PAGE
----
How should I prepare?

To ensure the best possible image quality, your stomach must be empty of food. Therefore you will be asked not to eat or drink anything after midnight (including any medications taken by mouth, especially antacids) and to refrain from chewing gum and smoking on the day of the examination.

You can bring your oral medication with you, so you can take them after the exam is complete. You will be asked to remove most or all clothing and be given a gown to wear during the examination. You may want to leave jewelry at home because metal objects can interfere with the x-ray images.

What should I do when I arrive at the hospital?

  • Report to the Outpatient Registration Department on the first floor with your physician order, copy of driver's license or ID, and insurance card or medical coverage card.
  • After registration report to Radiology also located on the first floor. Give a copy of your order to the Radiology Receptionist.
  • This exam will take 25 to 35 minutes.

What is a Barium Enema?

A Barium Enema, also called a lower GI, is an x-ray examination of the large intestine, also known as the colon. This examination evaluates the entire large intestine and the rectum.

The Barium Enema uses a special form of x-ray called fluoroscopy and a contrast material, called barium or a contrast. Fluoroscopy makes it possible to see internal organs in motion. When the intestines are filled with barium, the radiologist is able to view and assess the anatomy and the function of the rectum, colon and part of the small intestine.

How should I prepare for the procedure?

Your doctor will give you detailed instructions on how to prepare. You should inform your doctor of any medications you are taking and if you have any allergies, especially to barium or iodinated contrast materials.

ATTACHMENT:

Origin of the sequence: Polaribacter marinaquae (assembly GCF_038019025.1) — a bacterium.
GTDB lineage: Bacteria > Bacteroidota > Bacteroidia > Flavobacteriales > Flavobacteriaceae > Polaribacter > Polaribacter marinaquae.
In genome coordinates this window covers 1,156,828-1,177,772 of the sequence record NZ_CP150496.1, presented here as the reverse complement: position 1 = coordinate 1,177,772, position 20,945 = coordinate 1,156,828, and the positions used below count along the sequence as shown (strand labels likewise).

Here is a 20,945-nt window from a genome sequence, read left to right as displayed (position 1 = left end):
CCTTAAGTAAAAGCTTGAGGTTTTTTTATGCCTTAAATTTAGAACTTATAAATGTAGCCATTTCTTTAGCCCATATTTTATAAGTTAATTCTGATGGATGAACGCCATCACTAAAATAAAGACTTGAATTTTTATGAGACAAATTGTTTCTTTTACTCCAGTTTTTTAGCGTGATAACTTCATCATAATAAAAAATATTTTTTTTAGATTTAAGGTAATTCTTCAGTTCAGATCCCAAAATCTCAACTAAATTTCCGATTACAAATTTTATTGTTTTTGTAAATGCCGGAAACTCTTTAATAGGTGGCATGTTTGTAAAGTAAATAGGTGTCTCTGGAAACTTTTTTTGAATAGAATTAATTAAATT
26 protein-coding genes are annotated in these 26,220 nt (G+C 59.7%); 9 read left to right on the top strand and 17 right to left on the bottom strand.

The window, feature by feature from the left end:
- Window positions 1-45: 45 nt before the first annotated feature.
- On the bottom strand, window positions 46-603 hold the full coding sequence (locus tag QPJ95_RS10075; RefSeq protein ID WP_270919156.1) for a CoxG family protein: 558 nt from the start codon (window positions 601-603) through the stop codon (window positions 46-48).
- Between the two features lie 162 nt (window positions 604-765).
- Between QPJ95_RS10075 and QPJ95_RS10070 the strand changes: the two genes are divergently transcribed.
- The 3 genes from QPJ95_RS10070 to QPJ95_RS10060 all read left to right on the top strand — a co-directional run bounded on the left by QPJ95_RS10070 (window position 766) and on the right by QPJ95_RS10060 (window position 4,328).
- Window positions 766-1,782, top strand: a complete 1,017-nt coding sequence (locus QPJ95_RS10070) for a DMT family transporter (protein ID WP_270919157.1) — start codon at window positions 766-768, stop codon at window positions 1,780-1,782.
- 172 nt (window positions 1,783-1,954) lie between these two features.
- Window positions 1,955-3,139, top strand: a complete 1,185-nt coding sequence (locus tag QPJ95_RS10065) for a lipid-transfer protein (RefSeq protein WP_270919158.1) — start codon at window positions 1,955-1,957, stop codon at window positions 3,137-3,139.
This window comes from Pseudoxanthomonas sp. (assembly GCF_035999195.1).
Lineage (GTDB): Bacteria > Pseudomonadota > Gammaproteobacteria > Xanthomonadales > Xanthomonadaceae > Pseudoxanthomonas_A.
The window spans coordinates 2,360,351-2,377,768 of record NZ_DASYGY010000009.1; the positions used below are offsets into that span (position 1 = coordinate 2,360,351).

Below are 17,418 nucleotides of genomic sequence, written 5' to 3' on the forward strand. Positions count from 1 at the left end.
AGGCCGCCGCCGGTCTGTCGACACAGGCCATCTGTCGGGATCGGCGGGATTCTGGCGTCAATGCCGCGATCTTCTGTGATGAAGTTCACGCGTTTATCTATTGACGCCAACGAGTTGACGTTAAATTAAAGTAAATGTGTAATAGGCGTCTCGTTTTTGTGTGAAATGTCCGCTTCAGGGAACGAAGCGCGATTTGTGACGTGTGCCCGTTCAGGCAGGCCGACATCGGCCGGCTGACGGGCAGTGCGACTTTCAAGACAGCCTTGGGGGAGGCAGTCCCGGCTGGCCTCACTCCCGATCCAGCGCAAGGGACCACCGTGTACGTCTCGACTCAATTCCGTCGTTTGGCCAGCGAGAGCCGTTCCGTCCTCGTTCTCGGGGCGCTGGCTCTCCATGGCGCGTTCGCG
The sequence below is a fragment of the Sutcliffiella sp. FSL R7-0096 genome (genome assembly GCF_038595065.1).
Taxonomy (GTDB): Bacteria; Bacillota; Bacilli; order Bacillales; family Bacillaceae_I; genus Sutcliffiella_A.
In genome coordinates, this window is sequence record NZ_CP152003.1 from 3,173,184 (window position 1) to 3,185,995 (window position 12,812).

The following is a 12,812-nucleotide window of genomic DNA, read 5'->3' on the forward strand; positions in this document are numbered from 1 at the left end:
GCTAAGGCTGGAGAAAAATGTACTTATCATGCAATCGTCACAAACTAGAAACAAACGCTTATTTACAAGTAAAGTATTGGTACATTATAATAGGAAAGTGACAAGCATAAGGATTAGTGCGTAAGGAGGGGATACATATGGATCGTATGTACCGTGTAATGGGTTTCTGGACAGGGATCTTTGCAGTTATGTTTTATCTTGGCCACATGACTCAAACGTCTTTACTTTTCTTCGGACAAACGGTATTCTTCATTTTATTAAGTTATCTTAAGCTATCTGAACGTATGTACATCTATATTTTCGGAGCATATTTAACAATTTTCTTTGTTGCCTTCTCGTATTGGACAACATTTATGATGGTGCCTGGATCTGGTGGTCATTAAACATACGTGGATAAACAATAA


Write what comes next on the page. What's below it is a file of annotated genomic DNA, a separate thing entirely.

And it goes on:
On the day before the procedure you will likely be asked not to eat. You’ll drink only clear liquids like apple juice, tea, black coffee, cola or broth, and avoid dairy products. After midnight, you should not eat anything. Also, you will be instructed to take a laxative to help cleanse your large intestine of any stool. You can take your usual prescribed oral medication with limited amounts of water.

You will be asked to remove some or all of your clothing and to wear a gown during the exam. You may want to leave jewelry at home because metal objects can interfere with the x-ray images.

What should I do when I arrive at the hospital?

  • First allow yourself plenty of time to go through patient registration.
  • Report to the Outpatient Registration Department on the first floor with your physician order, driver's license or ID, and insurance card or medical coverage card.
  • After registration report to Radiology also located on the first floor. Give a copy of your order to the Radiology Receptionist.
  • This exam should take 35 to 45 minutes.

Requesting Copies of Your Study

When can I pick up a copy of my exam?

The Radiology Department is open 7 days a week and runs 24 hours a day. Patients needing a copy of their exam can pick it up at any time. To make the process faster we do encourage that you come during daytime hours (7 a.m. to 5 p.m.) due to limited staffing during evening and night hours.

What do I need to bring to obtain a copy?

When coming to pick up a copy of your imaging exam, you need to have your driver's license or valid state ID. You will be required to fill out and sign an authorization to release your medical information.

What if I need to pick up a copy of a family member's exam?

Parents can pick up copies of their child’s exam as long as the child is under the age of 18. Those who are over 18 must provide written permission to allow someone else to pick up a copy of their exam. Federal Law prohibits facilities to release patient information without the patient's approval. You will need to bring a copy of the patient's driver's license or valid state ID (for adult patients only).